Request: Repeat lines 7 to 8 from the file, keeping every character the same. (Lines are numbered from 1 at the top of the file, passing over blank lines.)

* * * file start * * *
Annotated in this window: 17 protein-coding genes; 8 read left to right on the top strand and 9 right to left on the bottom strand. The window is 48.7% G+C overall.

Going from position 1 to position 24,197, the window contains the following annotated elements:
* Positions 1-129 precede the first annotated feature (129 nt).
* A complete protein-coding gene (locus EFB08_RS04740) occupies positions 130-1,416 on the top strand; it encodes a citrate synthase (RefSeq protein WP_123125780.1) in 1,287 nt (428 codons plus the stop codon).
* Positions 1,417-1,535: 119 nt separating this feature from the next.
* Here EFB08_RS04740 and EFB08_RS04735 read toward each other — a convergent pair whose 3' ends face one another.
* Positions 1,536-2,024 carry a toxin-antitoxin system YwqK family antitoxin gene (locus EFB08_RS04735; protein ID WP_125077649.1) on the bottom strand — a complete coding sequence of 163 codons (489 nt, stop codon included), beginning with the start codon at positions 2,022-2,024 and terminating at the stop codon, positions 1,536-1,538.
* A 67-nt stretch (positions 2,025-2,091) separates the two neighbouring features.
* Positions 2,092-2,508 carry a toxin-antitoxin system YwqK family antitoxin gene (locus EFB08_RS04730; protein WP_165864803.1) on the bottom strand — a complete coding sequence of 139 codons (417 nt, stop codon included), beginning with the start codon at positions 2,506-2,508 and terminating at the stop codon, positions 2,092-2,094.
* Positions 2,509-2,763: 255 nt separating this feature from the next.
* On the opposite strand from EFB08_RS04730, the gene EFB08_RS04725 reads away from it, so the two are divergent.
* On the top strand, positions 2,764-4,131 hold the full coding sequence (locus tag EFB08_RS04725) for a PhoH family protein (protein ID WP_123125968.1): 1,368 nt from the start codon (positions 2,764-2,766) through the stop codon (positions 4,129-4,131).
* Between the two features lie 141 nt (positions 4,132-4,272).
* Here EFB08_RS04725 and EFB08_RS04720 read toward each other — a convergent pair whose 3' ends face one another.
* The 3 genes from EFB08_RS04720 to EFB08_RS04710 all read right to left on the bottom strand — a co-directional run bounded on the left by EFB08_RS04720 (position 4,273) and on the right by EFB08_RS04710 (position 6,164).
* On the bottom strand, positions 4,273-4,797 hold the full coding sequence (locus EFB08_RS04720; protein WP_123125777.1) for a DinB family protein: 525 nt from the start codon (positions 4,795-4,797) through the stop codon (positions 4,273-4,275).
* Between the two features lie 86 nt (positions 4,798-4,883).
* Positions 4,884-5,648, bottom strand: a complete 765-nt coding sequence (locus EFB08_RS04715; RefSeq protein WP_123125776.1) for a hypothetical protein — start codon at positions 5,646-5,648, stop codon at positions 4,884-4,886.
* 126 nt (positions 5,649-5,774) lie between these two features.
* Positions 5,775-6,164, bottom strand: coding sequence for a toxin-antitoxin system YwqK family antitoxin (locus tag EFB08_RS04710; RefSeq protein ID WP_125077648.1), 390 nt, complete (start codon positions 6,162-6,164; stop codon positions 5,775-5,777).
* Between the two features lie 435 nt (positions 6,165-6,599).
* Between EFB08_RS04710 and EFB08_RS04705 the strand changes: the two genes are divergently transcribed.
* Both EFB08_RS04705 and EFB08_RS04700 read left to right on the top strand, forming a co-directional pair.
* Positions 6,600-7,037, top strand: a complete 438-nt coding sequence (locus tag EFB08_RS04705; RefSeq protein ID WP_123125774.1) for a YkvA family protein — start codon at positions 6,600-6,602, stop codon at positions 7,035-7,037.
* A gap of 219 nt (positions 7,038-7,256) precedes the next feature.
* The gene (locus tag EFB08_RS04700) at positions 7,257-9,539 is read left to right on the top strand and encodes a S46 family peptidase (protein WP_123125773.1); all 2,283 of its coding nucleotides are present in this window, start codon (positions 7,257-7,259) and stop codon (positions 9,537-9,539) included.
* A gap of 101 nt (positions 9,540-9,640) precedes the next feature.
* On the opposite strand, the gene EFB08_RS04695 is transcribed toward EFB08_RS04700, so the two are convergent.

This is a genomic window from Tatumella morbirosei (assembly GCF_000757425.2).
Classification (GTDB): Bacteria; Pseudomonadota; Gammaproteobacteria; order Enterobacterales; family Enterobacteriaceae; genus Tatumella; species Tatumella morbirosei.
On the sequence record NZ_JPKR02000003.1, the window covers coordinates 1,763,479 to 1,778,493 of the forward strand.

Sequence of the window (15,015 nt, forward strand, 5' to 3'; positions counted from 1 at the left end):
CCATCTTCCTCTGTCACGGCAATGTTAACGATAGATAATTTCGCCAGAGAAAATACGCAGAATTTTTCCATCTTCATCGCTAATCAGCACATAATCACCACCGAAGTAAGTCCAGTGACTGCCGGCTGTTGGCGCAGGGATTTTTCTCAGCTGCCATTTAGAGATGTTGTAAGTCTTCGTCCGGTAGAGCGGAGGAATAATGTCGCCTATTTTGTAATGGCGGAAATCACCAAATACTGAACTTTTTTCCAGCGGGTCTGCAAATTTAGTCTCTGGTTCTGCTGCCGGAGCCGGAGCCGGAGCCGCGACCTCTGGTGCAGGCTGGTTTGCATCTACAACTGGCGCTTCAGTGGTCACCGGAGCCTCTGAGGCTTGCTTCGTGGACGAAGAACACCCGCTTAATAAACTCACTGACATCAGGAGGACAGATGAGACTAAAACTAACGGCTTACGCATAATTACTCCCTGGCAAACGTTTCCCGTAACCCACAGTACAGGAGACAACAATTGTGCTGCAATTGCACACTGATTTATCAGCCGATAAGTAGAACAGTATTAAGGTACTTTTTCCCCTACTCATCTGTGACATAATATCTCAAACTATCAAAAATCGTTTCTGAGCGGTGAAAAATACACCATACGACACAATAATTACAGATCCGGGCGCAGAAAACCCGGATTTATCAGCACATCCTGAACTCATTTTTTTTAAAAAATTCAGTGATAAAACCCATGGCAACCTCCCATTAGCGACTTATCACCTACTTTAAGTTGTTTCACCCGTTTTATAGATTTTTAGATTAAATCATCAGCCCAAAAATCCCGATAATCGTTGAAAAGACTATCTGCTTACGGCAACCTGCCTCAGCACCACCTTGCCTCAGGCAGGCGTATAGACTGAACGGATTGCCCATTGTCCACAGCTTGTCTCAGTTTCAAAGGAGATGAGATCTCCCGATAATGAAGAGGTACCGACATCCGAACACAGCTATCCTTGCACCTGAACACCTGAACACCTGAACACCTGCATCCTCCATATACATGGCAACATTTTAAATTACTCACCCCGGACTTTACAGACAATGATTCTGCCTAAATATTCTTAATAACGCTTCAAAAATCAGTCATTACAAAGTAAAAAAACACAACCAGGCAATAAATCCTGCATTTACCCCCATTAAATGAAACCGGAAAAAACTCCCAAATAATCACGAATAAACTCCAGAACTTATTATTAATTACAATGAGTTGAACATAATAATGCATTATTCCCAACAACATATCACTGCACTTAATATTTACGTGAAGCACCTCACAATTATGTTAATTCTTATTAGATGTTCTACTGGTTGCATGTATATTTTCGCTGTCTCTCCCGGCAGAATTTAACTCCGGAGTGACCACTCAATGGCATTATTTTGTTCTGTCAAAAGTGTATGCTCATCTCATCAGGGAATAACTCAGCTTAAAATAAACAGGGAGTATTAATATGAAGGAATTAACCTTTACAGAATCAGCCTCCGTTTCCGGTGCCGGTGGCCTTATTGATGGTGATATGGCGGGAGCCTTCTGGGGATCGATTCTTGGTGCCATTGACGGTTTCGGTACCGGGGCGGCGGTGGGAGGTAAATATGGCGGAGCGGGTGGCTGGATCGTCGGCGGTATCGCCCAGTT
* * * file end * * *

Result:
* Positions 1,536-2,024 carry a toxin-antitoxin system YwqK family antitoxin gene (locus EFB08_RS04735; protein ID WP_125077649.1) on the bottom strand — a complete coding sequence of 163 codons (489 nt, stop codon included), beginning with the start codon at positions 2,022-2,024 and terminating at the stop codon, positions 1,536-1,538.
* A 67-nt stretch (positions 2,025-2,091) separates the two neighbouring features.